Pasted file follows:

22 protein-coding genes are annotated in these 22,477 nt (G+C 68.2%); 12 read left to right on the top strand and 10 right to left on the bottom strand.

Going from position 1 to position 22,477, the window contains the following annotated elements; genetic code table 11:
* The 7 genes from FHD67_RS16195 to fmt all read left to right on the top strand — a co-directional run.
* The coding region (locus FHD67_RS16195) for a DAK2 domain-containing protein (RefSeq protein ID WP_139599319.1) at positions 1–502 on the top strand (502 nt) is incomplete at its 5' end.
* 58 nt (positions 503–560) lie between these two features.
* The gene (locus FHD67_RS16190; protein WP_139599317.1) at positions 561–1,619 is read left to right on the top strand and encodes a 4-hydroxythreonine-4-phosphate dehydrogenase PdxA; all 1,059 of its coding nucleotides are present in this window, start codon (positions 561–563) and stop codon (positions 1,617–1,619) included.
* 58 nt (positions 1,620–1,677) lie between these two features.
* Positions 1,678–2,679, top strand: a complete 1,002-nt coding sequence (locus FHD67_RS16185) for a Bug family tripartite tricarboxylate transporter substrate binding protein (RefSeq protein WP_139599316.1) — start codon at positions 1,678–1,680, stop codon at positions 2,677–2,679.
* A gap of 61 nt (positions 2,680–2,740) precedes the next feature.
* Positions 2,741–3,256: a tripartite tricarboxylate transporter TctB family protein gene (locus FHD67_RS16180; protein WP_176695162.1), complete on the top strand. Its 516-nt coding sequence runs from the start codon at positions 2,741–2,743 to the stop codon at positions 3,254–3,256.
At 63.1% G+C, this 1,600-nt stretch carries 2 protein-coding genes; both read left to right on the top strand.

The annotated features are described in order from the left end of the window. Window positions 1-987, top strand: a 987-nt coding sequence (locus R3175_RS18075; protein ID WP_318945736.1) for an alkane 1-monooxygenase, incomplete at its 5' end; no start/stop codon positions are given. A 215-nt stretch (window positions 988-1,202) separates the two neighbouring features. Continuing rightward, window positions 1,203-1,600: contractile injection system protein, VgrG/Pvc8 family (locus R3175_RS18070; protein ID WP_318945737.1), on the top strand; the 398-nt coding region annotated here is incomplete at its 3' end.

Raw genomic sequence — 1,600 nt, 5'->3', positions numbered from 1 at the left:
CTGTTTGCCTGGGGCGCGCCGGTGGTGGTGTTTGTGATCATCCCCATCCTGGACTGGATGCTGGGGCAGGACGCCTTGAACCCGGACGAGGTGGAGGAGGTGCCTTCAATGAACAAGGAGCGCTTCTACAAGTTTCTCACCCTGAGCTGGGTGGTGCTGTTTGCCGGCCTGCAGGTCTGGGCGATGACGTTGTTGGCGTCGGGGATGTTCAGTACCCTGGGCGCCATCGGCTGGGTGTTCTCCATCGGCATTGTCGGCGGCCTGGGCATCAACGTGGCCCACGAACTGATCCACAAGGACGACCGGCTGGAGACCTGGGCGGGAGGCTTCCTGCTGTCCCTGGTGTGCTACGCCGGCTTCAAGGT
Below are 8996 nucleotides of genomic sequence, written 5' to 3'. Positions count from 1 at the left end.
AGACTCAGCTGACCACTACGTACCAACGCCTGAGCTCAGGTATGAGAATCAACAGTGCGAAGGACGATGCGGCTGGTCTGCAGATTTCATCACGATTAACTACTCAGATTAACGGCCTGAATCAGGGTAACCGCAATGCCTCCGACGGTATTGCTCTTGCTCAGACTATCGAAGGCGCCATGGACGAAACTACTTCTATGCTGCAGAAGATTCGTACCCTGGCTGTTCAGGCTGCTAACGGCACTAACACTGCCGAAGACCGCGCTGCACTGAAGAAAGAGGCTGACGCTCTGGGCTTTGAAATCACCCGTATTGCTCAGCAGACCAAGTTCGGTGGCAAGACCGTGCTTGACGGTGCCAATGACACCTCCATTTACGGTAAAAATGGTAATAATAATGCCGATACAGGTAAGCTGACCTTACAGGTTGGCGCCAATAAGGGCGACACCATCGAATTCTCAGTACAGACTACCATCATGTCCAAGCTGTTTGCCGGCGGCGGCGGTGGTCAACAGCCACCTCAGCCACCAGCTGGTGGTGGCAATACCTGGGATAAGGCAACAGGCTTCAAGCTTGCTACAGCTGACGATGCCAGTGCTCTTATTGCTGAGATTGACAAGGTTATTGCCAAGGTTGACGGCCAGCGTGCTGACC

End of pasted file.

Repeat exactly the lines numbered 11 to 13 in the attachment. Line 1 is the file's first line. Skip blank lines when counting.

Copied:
At 63.1% G+C, this 1,600-nt stretch carries 2 protein-coding genes; both read left to right on the top strand.

The annotated features are described in order from the left end of the window. Window positions 1-987, top strand: a 987-nt coding sequence (locus R3175_RS18075; protein ID WP_318945736.1) for an alkane 1-monooxygenase, incomplete at its 5' end; no start/stop codon positions are given. A 215-nt stretch (window positions 988-1,202) separates the two neighbouring features. Continuing rightward, window positions 1,203-1,600: contractile injection system protein, VgrG/Pvc8 family (locus R3175_RS18070; protein ID WP_318945737.1), on the top strand; the 398-nt coding region annotated here is incomplete at its 3' end.

Raw genomic sequence — 1,600 nt, 5'->3', positions numbered from 1 at the left: